[177 Conn. 575] Section 10-151 3 of the General Statutes provides that a tenured teacher's contract of employment may be terminated at any time for one or more of five specific reasons, including "insubordination against reasonable rules of the board of education." General Statutes § 10-151(b)(2). At the impartial panel hearing the plaintiff argued that, having been notified that termination of her contract was under consideration based on insubordination, she was entitled to have her termination based solely on the reason stated in subsection (b)(2), namely, that she had been insubordinate "against reasonable rules of the board of education." (Emphasis added.)

The trial court concluded that the board's denial of the plaintiff's request for a leave of absence was a decision and not a rule and could not be construed as an established standard or regulation. We agree. By definition, a rule is an "established standard, guide, or regulation; a principle or regulation set up by authority, prescribing or directing action or forbearance; as, the rules of a legislative body, of a company, court, public office, of the law, of ethics." Black's Law Dictionary, p. 1496; the term "imports [177 Conn. 576] something of permanence and fixity in general with respect to all factual situations coming within it." 77 C.J.S. Rule p. 544; see Kirby v. Nolte, 349 Mo. 1015, 164 S.W.2d 1 (1942). The board's decision denying the plaintiff's request for a leave of absence did not have the qualities described above. It was, rather, a decision applicable only to the particular facts concerning the plaintiff's request. 4 Absent a specific rule, the board was without a valid basis to support a finding that the plaintiff's conduct constituted "insubordination against reasonable rules of the board of education." The decision of the board must be based upon the evidence directed to the specific charge, and the burden was on the board to allege and prove the specific ground for termination. See Conley v. Board of Education, 143 Conn. 488, 496, 123 A.2d 747 (1956). On the basis of the record before us, we conclude that absent a specific "rule" of the board, the statutory ground for the termination of the plaintiff's contract of employment under § 10-151(b)(2) did not exist, and the court did not err in its decision to that effect.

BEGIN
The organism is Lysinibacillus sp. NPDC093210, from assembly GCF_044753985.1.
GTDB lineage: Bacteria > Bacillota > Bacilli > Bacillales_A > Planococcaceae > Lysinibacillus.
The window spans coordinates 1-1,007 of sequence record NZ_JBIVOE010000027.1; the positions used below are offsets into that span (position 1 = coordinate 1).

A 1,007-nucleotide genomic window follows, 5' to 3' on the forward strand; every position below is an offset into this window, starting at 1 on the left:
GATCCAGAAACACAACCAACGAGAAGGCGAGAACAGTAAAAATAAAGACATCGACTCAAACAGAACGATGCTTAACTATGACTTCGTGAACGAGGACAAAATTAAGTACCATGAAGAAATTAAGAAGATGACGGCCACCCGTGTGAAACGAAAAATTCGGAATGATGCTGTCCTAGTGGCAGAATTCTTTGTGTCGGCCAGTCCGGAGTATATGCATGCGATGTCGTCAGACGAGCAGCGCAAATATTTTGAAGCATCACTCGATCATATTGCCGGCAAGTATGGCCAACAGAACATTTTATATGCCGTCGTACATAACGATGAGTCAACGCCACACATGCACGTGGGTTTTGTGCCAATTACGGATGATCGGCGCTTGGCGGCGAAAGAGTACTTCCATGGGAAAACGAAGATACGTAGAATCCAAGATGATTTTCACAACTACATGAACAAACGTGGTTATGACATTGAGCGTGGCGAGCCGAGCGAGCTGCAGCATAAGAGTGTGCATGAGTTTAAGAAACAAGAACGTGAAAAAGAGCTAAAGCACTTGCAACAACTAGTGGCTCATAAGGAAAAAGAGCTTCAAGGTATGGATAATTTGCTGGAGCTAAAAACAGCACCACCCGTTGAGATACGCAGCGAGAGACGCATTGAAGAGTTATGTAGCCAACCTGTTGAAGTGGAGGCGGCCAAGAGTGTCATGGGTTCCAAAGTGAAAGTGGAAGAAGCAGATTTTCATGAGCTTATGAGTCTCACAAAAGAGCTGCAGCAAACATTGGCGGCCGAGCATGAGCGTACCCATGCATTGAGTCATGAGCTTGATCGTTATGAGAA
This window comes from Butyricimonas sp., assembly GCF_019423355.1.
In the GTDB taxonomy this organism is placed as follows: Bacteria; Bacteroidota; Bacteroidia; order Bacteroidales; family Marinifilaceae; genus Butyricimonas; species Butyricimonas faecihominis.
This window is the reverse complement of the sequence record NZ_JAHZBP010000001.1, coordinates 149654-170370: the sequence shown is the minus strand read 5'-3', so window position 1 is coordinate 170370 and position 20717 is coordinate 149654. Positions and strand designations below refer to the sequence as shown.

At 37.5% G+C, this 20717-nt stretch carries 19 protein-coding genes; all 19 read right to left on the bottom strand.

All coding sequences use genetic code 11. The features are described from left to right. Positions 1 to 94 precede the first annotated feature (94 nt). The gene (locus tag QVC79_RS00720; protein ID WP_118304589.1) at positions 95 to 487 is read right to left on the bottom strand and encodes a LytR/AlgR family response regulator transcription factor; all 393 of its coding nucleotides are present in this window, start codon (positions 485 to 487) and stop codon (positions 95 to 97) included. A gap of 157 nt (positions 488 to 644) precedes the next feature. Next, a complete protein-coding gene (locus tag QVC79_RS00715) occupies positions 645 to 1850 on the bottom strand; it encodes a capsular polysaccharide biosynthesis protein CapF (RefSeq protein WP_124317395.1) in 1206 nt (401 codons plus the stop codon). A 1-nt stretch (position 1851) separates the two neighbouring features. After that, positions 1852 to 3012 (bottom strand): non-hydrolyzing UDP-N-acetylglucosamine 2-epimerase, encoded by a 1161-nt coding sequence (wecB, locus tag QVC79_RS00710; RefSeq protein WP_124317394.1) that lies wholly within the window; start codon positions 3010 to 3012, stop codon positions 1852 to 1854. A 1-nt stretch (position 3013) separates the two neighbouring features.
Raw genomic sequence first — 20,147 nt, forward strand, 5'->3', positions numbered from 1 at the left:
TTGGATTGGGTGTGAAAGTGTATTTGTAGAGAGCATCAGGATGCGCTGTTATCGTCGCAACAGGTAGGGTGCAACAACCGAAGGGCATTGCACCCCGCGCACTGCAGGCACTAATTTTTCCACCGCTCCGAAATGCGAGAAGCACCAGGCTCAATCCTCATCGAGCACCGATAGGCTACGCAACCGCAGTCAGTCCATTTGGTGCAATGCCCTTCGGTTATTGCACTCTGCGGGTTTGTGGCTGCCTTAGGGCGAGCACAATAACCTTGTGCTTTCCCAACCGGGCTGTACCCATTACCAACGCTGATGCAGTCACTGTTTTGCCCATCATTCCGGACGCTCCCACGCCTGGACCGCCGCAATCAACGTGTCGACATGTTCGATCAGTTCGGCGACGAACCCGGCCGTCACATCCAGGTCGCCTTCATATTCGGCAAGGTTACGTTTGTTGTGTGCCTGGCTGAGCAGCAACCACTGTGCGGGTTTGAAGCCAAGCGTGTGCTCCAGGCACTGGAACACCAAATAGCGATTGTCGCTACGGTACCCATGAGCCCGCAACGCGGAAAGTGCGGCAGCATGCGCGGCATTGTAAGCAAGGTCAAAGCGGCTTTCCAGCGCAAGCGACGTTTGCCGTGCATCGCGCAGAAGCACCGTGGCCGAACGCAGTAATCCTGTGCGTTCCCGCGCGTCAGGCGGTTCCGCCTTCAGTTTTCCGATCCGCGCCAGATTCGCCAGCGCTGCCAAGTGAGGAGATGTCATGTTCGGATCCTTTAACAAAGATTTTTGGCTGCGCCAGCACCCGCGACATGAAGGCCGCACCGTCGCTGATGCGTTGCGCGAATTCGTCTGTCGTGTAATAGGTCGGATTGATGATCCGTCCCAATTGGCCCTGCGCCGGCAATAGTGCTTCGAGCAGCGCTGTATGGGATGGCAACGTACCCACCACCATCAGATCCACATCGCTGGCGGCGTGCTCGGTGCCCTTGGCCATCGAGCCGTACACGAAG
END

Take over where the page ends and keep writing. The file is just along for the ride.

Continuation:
We next consider the defendant board's assignment of error relating to the applicability of § 10-151(b)(6) as a valid ground for termination of the plaintiff's contract of employment. As a general rule, where statutes specifically enumerate the causes for which a teacher may be removed or dismissed, a teacher cannot be removed or dismissed for any other cause. Conley v. Board of Education, supra; see McQuaid v. State, 211 Ind. 595, 6 N.E.2d 547 (1937); Jameson v. Board of Education, 74 W.Va. 389, 81 S.E. 1126 (1914); State ex rel. [177 Conn. 577] Thompson v. School Directors, 179 Wis. 284,

Page 936

191 N.W. 746 (1923). As we have initially indicated, the statute provides that a tenured teacher's contract may be terminated at any time for any one or more of the five specific reasons stated in §§ 10-151(b)(1) through 10-151(b)(5) or "(6) other due and sufficient cause." (Emphasis added.) The trial court concluded that in order for "other due and sufficient cause" to form the basis for the termination of the plaintiff's contract of employment as provided by § 10-151(b)(6) of the General Statutes, the defendant was required to state "other due and sufficient cause" as the reason for considering termination. The board contends that insubordination in and of itself constitutes "other due and sufficient cause" for the termination of the plaintiff's contract and is a valid statutory basis for dismissal under the provisions of § 10-151(b)(6). We agree with the board's contention.